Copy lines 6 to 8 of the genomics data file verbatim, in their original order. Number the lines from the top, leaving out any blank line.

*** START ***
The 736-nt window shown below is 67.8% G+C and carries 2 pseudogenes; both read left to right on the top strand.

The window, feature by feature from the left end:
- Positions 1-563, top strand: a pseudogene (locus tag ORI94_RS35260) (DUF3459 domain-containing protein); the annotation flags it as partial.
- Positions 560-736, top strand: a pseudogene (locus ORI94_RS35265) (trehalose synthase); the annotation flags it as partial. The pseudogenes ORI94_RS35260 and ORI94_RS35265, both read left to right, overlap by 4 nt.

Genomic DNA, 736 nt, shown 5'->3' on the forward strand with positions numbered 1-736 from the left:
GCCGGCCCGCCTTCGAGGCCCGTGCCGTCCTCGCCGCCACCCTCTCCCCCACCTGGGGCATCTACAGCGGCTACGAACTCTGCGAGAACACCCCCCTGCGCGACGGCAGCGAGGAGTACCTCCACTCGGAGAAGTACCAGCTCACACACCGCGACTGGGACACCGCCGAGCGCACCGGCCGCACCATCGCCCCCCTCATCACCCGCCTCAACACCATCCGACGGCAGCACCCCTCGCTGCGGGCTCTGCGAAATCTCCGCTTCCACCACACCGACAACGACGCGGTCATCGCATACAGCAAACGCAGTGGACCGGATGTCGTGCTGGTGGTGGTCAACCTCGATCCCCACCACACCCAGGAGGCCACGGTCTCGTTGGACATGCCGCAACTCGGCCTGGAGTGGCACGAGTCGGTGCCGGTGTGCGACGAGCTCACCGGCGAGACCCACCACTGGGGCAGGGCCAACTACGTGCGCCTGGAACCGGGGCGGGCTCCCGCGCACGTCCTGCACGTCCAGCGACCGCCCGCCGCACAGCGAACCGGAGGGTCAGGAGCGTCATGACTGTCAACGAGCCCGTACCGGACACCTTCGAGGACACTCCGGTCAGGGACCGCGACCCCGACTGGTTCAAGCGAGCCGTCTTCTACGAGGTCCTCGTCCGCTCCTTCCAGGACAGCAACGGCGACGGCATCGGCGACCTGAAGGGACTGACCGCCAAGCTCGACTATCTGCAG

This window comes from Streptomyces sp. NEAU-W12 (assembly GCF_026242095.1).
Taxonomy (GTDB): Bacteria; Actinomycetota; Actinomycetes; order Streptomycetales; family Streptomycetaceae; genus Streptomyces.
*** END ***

GCCGGCCCGCCTTCGAGGCCCGTGCCGTCCTCGCCGCCACCCTCTCCCCCACCTGGGGCATCTACAGCGGCTACGAACTCTGCGAGAACACCCCCCTGCGCGACGGCAGCGAGGAGTACCTCCACTCGGAGAAGTACCAGCTCACACACCGCGACTGGGACACCGCCGAGCGCACCGGCCGCACCATCGCCCCCCTCATCACCCGCCTCAACACCATCCGACGGCAGCACCCCTCGCTGCGGGCTCTGCGAAATCTCCGCTTCCACCACACCGACAACGACGCGGTCATCGCATACAGCAAACGCAGTGGACCGGATGTCGTGCTGGTGGTGGTCAACCTCGATCCCCACCACACCCAGGAGGCCACGGTCTCGTTGGACATGCCGCAACTCGGCCTGGAGTGGCACGAGTCGGTGCCGGTGTGCGACGAGCTCACCGGCGAGACCCACCACTGGGGCAGGGCCAACTACGTGCGCCTGGAACCGGGGCGGGCTCCCGCGCACGTCCTGCACGTCCAGCGACCGCCCGCCGCACAGCGAACCGGAGGGTCAGGAGCGTCATGACTGTCAACGAGCCCGTACCGGACACCTTCGAGGACACTCCGGTCAGGGACCGCGACCCCGACTGGTTCAAGCGAGCCGTCTTCTACGAGGTCCTCGTCCGCTCCTTCCAGGACAGCAACGGCGACGGCATCGGCGACCTGAAGGGACTGACCGCCAAGCTCGACTATCTGCAG

This window comes from Streptomyces sp. NEAU-W12 (assembly GCF_026242095.1).
Taxonomy (GTDB): Bacteria; Actinomycetota; Actinomycetes; order Streptomycetales; family Streptomycetaceae; genus Streptomyces.